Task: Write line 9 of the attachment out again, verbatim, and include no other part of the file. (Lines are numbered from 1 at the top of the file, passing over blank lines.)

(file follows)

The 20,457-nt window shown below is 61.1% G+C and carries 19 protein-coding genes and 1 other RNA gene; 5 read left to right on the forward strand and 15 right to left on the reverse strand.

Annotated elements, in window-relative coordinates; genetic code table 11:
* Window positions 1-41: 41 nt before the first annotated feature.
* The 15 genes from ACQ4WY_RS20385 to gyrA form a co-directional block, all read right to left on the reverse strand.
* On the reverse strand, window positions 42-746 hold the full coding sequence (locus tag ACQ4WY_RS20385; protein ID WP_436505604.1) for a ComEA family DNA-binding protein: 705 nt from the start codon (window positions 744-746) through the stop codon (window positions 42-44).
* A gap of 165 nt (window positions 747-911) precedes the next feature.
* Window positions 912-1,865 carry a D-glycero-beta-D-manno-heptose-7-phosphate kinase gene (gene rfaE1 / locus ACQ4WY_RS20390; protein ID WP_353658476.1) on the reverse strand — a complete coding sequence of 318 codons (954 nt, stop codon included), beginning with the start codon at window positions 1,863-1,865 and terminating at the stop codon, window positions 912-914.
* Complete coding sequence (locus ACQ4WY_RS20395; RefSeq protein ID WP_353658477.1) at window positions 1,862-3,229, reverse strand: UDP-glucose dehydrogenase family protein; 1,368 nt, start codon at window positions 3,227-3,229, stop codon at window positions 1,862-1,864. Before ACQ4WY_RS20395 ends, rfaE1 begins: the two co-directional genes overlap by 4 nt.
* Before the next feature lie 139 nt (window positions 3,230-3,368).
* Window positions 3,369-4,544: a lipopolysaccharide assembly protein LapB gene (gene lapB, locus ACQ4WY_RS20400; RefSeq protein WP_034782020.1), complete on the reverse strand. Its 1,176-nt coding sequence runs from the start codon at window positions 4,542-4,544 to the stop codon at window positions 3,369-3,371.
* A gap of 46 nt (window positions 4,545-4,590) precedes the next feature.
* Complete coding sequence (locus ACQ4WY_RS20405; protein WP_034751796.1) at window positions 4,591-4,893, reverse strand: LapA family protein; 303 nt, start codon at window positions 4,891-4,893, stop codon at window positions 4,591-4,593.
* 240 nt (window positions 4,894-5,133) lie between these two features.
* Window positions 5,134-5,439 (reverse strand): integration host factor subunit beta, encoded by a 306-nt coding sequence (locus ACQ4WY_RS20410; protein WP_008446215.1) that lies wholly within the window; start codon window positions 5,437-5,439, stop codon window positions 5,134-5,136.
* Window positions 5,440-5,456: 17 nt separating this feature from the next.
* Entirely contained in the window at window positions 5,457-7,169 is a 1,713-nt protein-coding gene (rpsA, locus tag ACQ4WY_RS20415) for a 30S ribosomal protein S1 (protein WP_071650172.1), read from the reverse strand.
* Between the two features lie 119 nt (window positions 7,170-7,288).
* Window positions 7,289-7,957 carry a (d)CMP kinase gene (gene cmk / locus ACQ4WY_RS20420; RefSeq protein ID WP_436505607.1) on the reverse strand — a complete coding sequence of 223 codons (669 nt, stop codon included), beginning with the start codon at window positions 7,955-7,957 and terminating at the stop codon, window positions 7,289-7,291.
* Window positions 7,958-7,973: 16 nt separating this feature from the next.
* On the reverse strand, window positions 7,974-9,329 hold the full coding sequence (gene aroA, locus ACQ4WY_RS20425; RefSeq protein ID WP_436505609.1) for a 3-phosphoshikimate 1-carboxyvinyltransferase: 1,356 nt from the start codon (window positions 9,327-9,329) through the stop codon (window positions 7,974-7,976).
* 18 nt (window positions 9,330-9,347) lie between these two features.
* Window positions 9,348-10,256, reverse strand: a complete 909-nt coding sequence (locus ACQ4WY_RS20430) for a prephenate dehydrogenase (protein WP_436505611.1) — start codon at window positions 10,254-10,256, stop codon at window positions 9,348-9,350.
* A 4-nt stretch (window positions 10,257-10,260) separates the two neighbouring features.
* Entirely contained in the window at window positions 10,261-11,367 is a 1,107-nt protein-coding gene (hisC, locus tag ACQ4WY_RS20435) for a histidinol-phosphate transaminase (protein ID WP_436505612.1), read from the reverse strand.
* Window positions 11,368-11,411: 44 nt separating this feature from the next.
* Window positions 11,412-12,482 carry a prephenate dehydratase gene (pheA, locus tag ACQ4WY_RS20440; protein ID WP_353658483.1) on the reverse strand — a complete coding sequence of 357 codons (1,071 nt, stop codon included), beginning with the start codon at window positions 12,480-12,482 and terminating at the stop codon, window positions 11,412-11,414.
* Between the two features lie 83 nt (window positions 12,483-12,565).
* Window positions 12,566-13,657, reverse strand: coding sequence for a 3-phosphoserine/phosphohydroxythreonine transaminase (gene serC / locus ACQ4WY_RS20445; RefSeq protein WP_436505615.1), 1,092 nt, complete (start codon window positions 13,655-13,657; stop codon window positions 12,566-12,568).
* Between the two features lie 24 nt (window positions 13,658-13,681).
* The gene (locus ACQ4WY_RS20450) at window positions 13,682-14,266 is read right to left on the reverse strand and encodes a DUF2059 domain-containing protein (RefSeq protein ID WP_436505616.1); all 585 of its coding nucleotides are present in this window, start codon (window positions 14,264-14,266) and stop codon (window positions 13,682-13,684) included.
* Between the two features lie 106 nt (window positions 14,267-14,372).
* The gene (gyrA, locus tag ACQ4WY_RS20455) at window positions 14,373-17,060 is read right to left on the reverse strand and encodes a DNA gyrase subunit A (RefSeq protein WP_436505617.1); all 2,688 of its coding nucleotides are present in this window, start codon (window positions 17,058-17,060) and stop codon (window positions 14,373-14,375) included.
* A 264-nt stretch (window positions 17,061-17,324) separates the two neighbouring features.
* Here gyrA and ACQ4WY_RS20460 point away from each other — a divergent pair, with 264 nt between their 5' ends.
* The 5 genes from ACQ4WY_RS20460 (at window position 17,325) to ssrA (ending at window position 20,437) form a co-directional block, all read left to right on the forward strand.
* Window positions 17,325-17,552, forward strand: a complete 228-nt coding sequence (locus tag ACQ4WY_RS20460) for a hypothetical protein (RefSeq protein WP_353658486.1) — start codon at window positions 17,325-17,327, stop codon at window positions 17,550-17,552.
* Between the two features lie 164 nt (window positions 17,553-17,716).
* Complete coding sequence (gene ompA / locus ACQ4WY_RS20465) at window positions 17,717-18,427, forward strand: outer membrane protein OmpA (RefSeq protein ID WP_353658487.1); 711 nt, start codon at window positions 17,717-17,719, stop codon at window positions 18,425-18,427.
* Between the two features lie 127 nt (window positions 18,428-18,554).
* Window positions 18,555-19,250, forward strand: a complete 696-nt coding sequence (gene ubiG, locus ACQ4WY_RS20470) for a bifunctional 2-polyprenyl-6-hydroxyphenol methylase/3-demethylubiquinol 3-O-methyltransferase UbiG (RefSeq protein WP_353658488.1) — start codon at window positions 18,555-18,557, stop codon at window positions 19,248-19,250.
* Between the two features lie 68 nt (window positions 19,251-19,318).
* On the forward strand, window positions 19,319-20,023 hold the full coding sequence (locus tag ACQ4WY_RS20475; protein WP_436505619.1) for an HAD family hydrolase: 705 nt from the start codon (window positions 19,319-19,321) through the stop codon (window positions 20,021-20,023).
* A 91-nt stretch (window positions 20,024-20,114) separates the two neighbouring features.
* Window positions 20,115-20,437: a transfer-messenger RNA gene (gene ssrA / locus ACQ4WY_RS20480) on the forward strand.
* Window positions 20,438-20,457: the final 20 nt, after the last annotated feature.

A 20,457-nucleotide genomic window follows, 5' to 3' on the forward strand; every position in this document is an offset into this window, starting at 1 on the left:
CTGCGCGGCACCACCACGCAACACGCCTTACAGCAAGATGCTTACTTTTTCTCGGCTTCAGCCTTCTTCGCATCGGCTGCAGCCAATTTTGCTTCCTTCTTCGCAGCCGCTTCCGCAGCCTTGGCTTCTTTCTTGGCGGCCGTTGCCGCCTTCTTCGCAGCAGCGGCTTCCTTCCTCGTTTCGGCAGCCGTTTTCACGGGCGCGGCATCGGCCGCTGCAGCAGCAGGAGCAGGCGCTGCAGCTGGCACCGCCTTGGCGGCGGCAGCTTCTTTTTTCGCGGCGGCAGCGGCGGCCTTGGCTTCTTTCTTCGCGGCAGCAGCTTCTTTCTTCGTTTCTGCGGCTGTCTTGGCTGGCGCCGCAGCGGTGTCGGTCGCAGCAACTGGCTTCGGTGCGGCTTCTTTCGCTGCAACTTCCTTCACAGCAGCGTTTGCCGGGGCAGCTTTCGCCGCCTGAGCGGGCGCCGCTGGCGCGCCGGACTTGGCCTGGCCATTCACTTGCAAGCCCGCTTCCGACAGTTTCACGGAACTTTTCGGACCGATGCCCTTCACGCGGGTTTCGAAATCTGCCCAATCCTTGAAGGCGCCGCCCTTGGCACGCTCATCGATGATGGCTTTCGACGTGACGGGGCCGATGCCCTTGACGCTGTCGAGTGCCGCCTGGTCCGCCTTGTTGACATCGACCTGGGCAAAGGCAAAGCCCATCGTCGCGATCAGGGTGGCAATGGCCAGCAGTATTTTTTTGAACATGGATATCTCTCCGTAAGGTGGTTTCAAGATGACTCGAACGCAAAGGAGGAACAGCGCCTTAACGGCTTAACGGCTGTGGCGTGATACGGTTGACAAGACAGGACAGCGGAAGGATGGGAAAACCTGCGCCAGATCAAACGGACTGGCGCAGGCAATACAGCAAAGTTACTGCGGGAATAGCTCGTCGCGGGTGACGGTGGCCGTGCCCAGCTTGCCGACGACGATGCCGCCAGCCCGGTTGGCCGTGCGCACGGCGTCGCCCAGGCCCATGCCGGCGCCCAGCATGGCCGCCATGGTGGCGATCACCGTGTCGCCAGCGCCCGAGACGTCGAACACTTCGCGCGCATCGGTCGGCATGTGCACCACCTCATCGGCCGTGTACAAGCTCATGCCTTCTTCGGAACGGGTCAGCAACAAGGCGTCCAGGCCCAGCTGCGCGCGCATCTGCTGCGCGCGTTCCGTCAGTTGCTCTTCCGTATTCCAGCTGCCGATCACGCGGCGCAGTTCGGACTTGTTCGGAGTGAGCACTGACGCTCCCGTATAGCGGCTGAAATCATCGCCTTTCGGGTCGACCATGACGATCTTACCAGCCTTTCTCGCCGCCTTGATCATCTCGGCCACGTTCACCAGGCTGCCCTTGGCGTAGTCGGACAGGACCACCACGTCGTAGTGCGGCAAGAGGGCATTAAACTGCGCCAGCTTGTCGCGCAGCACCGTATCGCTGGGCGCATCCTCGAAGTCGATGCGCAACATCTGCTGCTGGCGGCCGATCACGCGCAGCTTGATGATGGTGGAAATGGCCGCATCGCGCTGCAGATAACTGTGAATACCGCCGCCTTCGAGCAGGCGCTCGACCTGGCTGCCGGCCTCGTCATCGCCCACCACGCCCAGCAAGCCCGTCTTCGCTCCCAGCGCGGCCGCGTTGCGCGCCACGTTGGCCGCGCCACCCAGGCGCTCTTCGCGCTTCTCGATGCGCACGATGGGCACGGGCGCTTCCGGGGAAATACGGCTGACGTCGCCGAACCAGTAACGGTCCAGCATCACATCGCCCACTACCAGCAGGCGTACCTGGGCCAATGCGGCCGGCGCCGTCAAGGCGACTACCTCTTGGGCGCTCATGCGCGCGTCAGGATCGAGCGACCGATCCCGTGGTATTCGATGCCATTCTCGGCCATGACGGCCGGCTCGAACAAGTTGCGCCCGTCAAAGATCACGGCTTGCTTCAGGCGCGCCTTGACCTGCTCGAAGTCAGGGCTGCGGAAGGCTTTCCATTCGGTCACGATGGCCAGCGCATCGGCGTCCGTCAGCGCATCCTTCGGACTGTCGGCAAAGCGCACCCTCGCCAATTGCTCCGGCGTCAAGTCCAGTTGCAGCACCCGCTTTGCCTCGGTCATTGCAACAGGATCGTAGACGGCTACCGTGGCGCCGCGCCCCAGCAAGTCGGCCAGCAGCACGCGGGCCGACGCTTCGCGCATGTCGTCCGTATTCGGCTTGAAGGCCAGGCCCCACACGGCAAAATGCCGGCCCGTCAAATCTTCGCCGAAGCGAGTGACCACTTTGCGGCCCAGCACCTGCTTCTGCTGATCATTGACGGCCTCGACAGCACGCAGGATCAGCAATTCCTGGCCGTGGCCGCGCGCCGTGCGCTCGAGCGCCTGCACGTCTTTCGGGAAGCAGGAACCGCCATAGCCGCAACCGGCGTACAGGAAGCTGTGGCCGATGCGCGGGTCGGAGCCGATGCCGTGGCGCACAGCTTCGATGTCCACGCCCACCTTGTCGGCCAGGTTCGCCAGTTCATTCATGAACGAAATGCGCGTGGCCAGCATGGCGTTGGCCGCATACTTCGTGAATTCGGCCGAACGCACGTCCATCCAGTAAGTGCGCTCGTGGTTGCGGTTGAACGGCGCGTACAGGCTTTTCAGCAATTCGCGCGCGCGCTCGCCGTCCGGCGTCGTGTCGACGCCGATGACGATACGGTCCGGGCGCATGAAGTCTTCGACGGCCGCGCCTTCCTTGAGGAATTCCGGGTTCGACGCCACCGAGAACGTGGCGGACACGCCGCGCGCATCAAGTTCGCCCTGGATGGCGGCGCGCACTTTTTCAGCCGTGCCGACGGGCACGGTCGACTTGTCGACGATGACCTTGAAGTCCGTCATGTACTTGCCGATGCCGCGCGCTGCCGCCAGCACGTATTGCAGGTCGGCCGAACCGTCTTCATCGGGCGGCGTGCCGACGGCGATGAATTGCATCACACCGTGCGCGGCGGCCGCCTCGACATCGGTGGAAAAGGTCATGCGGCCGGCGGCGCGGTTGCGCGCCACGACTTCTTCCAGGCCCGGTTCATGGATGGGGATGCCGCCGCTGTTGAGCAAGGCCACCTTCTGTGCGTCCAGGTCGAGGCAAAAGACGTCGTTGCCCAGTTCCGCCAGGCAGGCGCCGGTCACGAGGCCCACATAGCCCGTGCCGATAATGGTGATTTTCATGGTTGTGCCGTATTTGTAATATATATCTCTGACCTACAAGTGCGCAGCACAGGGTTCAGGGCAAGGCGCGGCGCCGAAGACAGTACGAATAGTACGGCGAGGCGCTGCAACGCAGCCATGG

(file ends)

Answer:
* Before the next feature lie 139 nt (window positions 3,230-3,368).